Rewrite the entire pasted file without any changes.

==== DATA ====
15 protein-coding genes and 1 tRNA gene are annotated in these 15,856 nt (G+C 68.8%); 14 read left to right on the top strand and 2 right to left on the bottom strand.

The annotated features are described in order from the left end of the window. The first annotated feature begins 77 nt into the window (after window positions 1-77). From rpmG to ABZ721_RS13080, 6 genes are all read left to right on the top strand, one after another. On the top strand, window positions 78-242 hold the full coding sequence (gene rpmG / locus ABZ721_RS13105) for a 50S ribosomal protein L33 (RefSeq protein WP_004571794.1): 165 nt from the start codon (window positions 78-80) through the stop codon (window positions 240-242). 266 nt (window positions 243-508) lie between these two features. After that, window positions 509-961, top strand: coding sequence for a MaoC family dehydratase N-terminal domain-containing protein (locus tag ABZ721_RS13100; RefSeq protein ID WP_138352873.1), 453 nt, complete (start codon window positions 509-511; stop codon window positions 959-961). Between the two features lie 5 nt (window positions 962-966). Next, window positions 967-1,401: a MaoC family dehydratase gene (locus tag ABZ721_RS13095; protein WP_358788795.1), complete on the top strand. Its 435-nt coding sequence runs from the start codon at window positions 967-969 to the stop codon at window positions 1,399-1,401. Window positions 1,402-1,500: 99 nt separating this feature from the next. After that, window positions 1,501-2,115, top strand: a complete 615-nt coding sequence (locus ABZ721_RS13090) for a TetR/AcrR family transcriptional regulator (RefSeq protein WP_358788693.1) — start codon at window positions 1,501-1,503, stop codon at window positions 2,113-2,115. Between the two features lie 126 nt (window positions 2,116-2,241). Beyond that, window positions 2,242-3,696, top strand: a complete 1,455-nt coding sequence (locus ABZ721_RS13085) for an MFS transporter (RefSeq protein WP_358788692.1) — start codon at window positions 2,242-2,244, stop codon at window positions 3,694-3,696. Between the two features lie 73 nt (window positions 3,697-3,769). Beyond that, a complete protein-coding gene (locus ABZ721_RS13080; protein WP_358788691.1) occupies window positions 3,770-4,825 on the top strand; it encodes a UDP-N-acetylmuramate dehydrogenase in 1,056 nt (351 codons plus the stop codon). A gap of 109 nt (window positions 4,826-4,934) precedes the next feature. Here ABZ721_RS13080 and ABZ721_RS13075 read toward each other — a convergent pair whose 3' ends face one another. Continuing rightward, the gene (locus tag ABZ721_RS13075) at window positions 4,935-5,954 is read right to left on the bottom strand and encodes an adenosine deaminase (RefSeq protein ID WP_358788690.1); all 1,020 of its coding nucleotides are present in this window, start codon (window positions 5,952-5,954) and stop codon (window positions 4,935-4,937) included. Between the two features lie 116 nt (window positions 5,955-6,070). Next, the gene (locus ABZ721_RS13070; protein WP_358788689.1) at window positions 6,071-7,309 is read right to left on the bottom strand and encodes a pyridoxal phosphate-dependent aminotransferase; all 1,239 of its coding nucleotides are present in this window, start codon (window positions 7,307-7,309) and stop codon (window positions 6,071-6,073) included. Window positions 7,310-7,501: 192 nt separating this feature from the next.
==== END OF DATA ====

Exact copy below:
15 protein-coding genes and 1 tRNA gene are annotated in these 15,856 nt (G+C 68.8%); 14 read left to right on the top strand and 2 right to left on the bottom strand.

The annotated features are described in order from the left end of the window. The first annotated feature begins 77 nt into the window (after window positions 1-77). From rpmG to ABZ721_RS13080, 6 genes are all read left to right on the top strand, one after another. On the top strand, window positions 78-242 hold the full coding sequence (gene rpmG / locus ABZ721_RS13105) for a 50S ribosomal protein L33 (RefSeq protein WP_004571794.1): 165 nt from the start codon (window positions 78-80) through the stop codon (window positions 240-242). 266 nt (window positions 243-508) lie between these two features. After that, window positions 509-961, top strand: coding sequence for a MaoC family dehydratase N-terminal domain-containing protein (locus tag ABZ721_RS13100; RefSeq protein ID WP_138352873.1), 453 nt, complete (start codon window positions 509-511; stop codon window positions 959-961). Between the two features lie 5 nt (window positions 962-966). Next, window positions 967-1,401: a MaoC family dehydratase gene (locus tag ABZ721_RS13095; protein WP_358788795.1), complete on the top strand. Its 435-nt coding sequence runs from the start codon at window positions 967-969 to the stop codon at window positions 1,399-1,401. Window positions 1,402-1,500: 99 nt separating this feature from the next. After that, window positions 1,501-2,115, top strand: a complete 615-nt coding sequence (locus ABZ721_RS13090) for a TetR/AcrR family transcriptional regulator (RefSeq protein WP_358788693.1) — start codon at window positions 1,501-1,503, stop codon at window positions 2,113-2,115. Between the two features lie 126 nt (window positions 2,116-2,241). Beyond that, window positions 2,242-3,696, top strand: a complete 1,455-nt coding sequence (locus ABZ721_RS13085) for an MFS transporter (RefSeq protein WP_358788692.1) — start codon at window positions 2,242-2,244, stop codon at window positions 3,694-3,696. Between the two features lie 73 nt (window positions 3,697-3,769). Beyond that, a complete protein-coding gene (locus ABZ721_RS13080; protein WP_358788691.1) occupies window positions 3,770-4,825 on the top strand; it encodes a UDP-N-acetylmuramate dehydrogenase in 1,056 nt (351 codons plus the stop codon). A gap of 109 nt (window positions 4,826-4,934) precedes the next feature. Here ABZ721_RS13080 and ABZ721_RS13075 read toward each other — a convergent pair whose 3' ends face one another. Continuing rightward, the gene (locus tag ABZ721_RS13075) at window positions 4,935-5,954 is read right to left on the bottom strand and encodes an adenosine deaminase (RefSeq protein ID WP_358788690.1); all 1,020 of its coding nucleotides are present in this window, start codon (window positions 5,952-5,954) and stop codon (window positions 4,935-4,937) included. Between the two features lie 116 nt (window positions 5,955-6,070). Next, the gene (locus ABZ721_RS13070; protein WP_358788689.1) at window positions 6,071-7,309 is read right to left on the bottom strand and encodes a pyridoxal phosphate-dependent aminotransferase; all 1,239 of its coding nucleotides are present in this window, start codon (window positions 7,307-7,309) and stop codon (window positions 6,071-6,073) included. Window positions 7,310-7,501: 192 nt separating this feature from the next.